Too Much TV: Your TV Talking Points For Wednesday, April 27th, 2022
I am very tired of writing about Netflix....
Here's everything you need to know about the world of television for Wednesday, April 27th, 2022.
NETFLIX'S BIG WAKE-UP CALL
The Hollywood Reporter's Kim Masters has a new piece up about Netflix and as you might expect, it focuses more on the industry's reaction to the last week and some information about what is going on in the streamer's executive suites:
But a former insider says Sarandos’ volume strategy began to prove destructive to the culture and the quality of the service’s offerings. “Ted is great at managing growth, but the company hit a phase where they needed to manage differently,” this person says. Whether Holland’s spendy approach itself would have proved sustainable is a question, but several creators believe Netflix lost much of its early cachet by over-rotating to less expensive, less curated and less compelling — or, the company might say, broader — fare that simultaneously overwhelmed and underwhelmed some subscribers.
The 2016 arrival of former CBS and Universal Television executive Bela Bajaria as head of unscripted and international content represented a huge turning point, according to multiple sources. By then, Holland was to oversee 80 shows on the service while Bajaria was responsible for 60. “Who can make 140 shows a year?” asks one creative. “That’s insane. That’s when the culture of fear took over.” Holland declined to comment.
The piece is well reported and it does a nice job of laying out some of the behind-the-scenes turmoil.
But to be honest, 140 shows a year - especially if you're talking about a wide mix of genres - is not undoable. Especially if you are factoring in that a growing percentage of those are going to be produced outside the U.S.
140 shows translates to less than three shows a week. And if you figure a new scripted series, some food or other home-oriented series, a documentary or comedy special...it's pretty easy to hit that 140 show a year mark. That doesn't include international productions and that is becoming more of a factor given that an increasing number of countries are mandating that streamers such as Netflix have to spend some percentage of their revenue on local productions.
The problem is less about the number of the productions per year and more about the fact that Netflix still hasn't figured out a way to properly promote what it produces. Money spent on content that just gets overlooked is essentially wasted. And if Netflix wants to maximize its content spend, overhauling its marketing and promotional efforts would be a good place to start.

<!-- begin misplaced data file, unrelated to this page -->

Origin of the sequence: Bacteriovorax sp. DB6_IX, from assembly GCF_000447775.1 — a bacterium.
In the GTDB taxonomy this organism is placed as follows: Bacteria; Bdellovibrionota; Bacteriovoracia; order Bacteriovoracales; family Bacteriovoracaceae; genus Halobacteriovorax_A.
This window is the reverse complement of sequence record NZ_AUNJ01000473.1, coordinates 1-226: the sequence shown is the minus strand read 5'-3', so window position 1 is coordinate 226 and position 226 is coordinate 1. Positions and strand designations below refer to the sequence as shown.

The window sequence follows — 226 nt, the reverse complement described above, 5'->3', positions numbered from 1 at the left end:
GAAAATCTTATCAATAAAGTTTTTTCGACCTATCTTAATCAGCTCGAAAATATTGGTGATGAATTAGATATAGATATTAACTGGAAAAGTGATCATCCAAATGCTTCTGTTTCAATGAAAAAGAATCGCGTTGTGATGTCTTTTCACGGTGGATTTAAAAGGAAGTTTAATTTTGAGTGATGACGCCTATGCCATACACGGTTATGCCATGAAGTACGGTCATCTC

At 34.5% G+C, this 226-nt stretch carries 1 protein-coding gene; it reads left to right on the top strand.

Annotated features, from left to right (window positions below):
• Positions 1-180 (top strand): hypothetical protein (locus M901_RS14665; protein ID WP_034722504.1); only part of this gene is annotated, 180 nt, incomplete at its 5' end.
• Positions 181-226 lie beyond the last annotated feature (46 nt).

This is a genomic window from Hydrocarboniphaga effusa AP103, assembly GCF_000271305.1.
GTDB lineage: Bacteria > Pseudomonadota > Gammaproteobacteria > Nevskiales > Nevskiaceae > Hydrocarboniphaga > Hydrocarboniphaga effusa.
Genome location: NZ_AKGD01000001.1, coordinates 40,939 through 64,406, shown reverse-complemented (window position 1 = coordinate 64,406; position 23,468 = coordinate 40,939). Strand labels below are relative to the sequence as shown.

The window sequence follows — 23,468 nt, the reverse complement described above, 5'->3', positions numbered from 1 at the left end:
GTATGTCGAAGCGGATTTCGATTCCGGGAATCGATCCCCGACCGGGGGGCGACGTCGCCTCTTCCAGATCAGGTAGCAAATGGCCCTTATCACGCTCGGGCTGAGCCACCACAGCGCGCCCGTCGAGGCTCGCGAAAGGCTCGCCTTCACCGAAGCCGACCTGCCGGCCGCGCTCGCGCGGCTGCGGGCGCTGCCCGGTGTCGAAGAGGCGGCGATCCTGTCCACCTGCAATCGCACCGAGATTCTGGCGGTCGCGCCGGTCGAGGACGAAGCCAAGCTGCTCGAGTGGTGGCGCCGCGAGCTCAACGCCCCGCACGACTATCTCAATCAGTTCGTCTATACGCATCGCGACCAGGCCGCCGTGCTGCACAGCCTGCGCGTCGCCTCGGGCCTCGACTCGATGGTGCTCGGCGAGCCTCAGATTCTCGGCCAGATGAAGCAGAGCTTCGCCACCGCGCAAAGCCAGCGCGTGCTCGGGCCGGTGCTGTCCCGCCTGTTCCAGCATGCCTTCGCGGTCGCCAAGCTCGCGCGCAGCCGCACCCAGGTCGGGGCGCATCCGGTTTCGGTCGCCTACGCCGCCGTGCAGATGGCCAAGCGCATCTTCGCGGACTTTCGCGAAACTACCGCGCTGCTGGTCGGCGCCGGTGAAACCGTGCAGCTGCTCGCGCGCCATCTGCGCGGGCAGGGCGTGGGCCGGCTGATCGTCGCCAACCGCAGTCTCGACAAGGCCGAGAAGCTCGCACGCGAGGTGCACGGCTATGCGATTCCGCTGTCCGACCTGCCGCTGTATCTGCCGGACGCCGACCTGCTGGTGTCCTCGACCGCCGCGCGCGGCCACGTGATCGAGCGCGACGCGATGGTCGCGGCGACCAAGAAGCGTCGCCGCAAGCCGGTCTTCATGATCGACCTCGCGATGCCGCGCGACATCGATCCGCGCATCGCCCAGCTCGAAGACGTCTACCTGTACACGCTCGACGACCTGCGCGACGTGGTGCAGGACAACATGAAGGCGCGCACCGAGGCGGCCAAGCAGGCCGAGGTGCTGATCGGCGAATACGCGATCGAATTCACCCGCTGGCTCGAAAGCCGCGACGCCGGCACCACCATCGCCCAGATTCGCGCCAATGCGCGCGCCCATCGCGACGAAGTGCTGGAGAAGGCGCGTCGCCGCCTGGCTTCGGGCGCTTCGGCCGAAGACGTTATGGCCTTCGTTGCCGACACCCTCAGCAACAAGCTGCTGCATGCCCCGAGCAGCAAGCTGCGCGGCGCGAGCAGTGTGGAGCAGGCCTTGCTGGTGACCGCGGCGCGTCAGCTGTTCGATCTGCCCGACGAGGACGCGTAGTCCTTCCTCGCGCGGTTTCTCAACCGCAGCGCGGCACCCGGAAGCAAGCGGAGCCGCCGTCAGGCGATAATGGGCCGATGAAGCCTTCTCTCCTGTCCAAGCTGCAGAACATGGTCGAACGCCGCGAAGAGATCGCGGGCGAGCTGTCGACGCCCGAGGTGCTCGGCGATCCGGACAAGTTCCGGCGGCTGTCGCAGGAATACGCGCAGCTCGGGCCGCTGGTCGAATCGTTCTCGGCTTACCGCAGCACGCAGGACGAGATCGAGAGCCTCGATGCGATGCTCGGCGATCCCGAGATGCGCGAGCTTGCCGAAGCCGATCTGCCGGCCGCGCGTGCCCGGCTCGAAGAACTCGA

NETFIX BEARS ON PARADE
The latest newsletter from Entertainment Strategy Guy highlights the analysts and journalists who have been Netflix "Bears" over the past several years - in other words, they had grave doubts about both Netflix's stock price and business model. He also gives some thought to Netflix's future, including their original movie business:
But what about some of my other calls? Specifically, why isn’t Netflix putting their films in theaters or releasing their TV series weekly?
Probably because you can only change so many things at once. Netflix won't overhaul their entire business model in one fell swoop because of one bad earnings report. Sure, putting films in theater is much lower hanging fruit than adding advertising, but they (somewhat arrogantly?) don’t think they need it.
But I think they do. I heard Rich Greenfield speculate that say $5 billion of Netflix’s $17+ billion content budget is for films. Imagine if they released some of films in theaters and could get even 25% of that back. That would really help their cash flow!
I've learned never to say never where Netflix is concerned. But I have real doubts about whether Netflix is going to shift to a more theatrical-friendly release model anytime soon. At least on a wide basis.
First, it really would be a massive sea change in what it means to bill something a "Netflix Original." One of the factors that Netflix is selling with their new movies is "you can only see it here." They've expanded that a bit with screenings at their Netflix-owned theaters and to a small extent with a deal they cut with some smaller movie chains. But generally, the problem has been that the large movie chains want Netflix to give their films a real "theatrical window" prior to debuting them on the streaming service. And even though the theatrical window has now been halved from 90 to 45 days, that delay remains a sticking point.